DN - Defence Notes

Raytheon Missile sales go from strength to strength

27th October 2017 - 03:10 GMT | by Alice Budge in London

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Raytheon enters the final quarter of the year in a strong financial position supported by continued international and domestic demand across its missile portfolio.

For its third quarter earnings, the company reported net sales growth of 10% for its missile systems segment compared with Q3 2016, driven primarily by guided munition programmes including Paveway and Excalibur.

The most notable booking in the quarter was for the development of the Redesigned Kill Vehicle (RKV), a contract worth $492 million.

Speaking on the results, Thomas Kennedy, CEO of Raytheon, said the missile segment is on track to 'dominate 2018 growth'.

‘We are seeing, especially relative to Eastern Europe, significant concerns relative to their sovereignty and the security of their citizens. A large portion of their needs is in the integrated air and missile defence area,’ he said.

Poland and Romania were highlighted as two of the largest countries that are currently working through the FMS process to procure the Patriot system.

Buyers of such systems are increasingly looking for faster contracting processes and rapid delivery.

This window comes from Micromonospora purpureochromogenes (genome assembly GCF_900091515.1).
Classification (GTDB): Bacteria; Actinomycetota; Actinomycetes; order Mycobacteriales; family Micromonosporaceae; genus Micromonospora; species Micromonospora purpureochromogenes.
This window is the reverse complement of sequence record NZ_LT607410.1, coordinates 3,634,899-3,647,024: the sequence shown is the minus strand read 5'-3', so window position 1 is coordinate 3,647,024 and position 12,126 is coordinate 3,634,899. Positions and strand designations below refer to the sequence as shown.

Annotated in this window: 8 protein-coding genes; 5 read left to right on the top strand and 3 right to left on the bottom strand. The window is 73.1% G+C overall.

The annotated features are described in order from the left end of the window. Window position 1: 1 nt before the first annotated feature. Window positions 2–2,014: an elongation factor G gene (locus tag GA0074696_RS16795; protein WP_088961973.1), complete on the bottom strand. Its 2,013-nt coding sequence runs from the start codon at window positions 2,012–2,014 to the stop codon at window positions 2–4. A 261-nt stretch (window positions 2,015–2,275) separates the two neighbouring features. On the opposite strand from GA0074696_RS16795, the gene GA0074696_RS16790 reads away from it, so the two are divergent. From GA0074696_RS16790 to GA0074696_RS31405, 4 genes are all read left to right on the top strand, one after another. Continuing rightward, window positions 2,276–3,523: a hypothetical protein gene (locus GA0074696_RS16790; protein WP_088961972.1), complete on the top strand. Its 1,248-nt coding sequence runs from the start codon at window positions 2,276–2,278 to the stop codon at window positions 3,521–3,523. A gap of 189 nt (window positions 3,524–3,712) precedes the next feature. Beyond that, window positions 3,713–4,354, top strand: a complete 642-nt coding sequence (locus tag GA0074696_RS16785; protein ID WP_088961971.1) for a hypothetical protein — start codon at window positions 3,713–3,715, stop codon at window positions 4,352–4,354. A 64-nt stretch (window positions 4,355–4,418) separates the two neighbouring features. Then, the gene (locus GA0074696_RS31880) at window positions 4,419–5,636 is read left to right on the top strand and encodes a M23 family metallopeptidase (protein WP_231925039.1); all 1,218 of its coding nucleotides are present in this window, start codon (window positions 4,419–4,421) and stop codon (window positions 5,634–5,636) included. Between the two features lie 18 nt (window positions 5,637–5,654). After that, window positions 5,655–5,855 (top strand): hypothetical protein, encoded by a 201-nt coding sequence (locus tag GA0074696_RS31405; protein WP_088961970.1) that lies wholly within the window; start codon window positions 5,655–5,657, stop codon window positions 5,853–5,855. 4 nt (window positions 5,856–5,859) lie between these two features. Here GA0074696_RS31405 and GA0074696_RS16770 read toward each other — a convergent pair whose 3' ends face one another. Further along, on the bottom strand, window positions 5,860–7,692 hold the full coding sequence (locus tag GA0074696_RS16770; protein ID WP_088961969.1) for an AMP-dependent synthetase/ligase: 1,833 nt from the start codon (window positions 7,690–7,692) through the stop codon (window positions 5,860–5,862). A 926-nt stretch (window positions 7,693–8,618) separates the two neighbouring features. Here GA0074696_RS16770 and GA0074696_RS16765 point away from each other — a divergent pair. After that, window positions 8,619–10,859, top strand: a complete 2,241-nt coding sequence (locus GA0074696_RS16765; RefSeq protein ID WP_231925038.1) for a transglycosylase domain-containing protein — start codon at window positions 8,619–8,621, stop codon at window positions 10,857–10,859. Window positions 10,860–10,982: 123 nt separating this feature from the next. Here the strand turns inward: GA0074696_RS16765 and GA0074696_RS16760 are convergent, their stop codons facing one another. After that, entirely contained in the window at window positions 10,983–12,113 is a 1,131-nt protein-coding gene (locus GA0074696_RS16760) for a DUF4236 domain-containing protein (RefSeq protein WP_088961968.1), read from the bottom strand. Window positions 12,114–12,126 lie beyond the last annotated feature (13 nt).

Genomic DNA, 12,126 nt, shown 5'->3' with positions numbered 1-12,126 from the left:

‘They’re putting pressure on us to deliver as fast as we can possibly deliver,’ Kennedy explained.

‘The threat’s also increasing, which is driving the demand signal even higher… so, the question is not about buying, the question that we get is how fast you can deliver… so we are really working in our factory to accelerate delivery of the systems.’

Demand is also expected to remain strong in the Middle East, with Raytheon estimating it will receive between $3 billion and $4 billion from the recent sale of the THAAD system, which relies on the company’s long-range TPY-2 radar, to Saudi Arabia.

Meanwhile in Asia-Pacific Kennedy drew on the recent re-election of Shinzo Abe as a signal that the country is likely to begin modifying its constitution to allow for a more active defence force, offering a range of opportunities for Raytheon going forward. 

'Japan has indicated it is pursuing missile defence solutions to protect its homeland, creating opportunities for us with our [Air and Missile Defence Radar], SM-3 Block IIA missiles and SM-6 missiles,' he said, adding that other Asia Pacific countries have expressed interest in Raytheon missile solutions. 

With these areas of demand identified, Anthony O’Brien, vice president and CFO at Raytheon, made it clear that sales within the missile systems divisions are expected to be strong throughout the next quarter and into 2018.

‘We are well positioned across the entire missiles portfolio with the strong backlog,’ he said.

'We expect to see that additional sales volume really coming from the start-up of some recent awards as well as some Q4 awards… the growth next year is a little bit more weighted towards missiles.’ 

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